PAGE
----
Montfort ConAgra, another of the packing giants, has told everyone who will listen that they will buy no cattle with any ear at all. They say their research is telling them that any vestige of Brahman breeding reduces the quality of the meat. I don't know who told them this, but the powers that be in the company believe it and have said so publicly on several occasions.
I personally think this point of view is not only unrealistic, it is also 180 degrees off of factual. It reminds me of the time when Excel, the third of the three packing giants mouthed opinions that were much the same, and spent the next three years recanting and apologizing for their error.
As big as they are, and as powerful, they can't change the facts. I'm betting that if someone took a census, they'd find that at least half the cattle in the country have some Brahman in their background. I'm also betting that once the hide is off a bunch of cattle, these experts in the meat business wouldn't be able to tell which ones had some Brahman breeding and which ones didn't.
Such declarations and such opinions can be chalked off to the fact that these high corporate muckety-mucks are so far removed from the real world that they have to buy the opinions of learned consultants who are also far removed from the real world. But no matter, I only bring this up to demonstrate some of the possible problems we face during our long awaited upward price cycle.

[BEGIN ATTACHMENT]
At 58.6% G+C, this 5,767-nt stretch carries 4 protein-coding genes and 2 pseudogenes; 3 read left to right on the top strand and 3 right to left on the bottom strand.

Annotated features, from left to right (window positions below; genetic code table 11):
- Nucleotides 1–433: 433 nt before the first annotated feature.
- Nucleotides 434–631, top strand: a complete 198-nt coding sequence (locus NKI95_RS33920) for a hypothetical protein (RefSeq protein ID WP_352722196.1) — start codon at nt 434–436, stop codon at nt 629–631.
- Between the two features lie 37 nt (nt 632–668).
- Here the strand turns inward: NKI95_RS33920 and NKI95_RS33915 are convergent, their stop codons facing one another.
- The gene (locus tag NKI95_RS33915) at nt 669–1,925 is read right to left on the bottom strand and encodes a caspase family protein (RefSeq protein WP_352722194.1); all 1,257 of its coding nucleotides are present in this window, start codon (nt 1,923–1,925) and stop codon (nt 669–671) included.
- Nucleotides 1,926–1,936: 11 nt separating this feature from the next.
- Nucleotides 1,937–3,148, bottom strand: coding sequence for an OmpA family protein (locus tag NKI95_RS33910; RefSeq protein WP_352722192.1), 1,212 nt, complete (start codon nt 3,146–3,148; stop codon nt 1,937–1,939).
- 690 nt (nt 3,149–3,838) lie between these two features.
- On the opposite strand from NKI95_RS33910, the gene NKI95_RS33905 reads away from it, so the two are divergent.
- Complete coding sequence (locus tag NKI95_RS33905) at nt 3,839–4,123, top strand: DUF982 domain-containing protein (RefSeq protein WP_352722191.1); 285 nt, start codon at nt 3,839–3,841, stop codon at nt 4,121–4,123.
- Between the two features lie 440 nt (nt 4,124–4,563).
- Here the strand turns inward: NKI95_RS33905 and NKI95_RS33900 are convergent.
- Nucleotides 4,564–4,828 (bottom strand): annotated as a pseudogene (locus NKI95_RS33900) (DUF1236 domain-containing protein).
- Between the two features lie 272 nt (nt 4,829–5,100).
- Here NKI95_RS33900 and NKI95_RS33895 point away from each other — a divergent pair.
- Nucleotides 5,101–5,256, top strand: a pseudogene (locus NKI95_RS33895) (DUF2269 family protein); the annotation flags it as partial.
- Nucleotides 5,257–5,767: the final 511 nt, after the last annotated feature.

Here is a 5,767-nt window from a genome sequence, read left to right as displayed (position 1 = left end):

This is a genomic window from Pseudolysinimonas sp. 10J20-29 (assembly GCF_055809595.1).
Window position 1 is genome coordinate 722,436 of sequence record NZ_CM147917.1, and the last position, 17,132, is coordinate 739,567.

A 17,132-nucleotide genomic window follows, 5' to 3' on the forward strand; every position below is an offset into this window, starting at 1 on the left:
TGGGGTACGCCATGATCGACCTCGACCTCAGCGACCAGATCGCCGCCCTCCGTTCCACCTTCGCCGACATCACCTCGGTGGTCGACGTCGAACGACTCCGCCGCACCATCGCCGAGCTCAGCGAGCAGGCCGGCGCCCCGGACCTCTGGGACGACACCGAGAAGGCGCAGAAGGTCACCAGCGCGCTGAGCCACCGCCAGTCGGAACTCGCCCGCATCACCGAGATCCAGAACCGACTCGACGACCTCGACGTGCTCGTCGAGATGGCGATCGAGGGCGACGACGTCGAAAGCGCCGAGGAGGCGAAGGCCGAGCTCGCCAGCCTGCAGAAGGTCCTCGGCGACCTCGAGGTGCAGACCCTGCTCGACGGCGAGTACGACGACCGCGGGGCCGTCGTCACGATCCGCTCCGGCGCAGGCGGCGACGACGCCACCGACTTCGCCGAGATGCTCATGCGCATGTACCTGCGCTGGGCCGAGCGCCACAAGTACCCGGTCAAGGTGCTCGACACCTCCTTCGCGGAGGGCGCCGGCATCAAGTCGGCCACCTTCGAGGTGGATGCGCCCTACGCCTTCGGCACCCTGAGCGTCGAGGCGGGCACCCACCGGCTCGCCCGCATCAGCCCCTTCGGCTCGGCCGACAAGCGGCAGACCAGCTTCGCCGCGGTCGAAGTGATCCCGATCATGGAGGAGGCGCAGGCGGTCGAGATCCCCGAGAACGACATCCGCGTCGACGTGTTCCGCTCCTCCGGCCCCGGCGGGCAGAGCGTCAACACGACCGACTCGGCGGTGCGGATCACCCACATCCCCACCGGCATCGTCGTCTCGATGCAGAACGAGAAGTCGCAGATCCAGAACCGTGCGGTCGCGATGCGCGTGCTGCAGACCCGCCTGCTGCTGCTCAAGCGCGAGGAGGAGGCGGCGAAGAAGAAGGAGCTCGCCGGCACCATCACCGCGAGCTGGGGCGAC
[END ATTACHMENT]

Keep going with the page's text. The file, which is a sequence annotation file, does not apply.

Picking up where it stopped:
In spite of all this, I recommend that we begin carefully to bet on the come. To expect an upward price cycle and to act on it, keeping in mind that we can't do it the way we always have without suffering the same results we have in the past.
The forecasters are predicting another dry year in 1999, and in my country, at least, it is starting out that way. So plan your growth judiciously. Don't go too fast. Watch your country and don't overload it.
Improve your cattle. Keep in mind the prejudices of the packers and try to produce what they want. Use bigger, better more muscular bulls and keep close records on what each cow is doing for you with every calf, compared to her peers. Don't waste your grass on low producers who can't turn off a 600 pound calf in seven months, every year. And if you are a steer producer, quit trying to produce your own replacements out of production. No matter how good the market is, you can't afford it.
Manage closely. Eliminate practices that don't make you money. Simplify your operation as much as possible. Sell off fractious, hard to manage cows and don't buy high-headed bulls. Take the time to manage, even if you have to hire cattle help to do the day to day jobs, and begin now to find new markets for your cattle. If your numbers aren't such that you can draw buyers on your own, join with your neighbors and market together.
The next few years should be good. Prices should be up, and you should have an opportunity to make back some of what you have lost in the past. Don't squander your opportunities by making the same old mistakes. Don't get overly optimistic. There are still problems, and the market will again turn down somewhere out there.
So make it and husband it while you can. Most of all, enjoy the breather.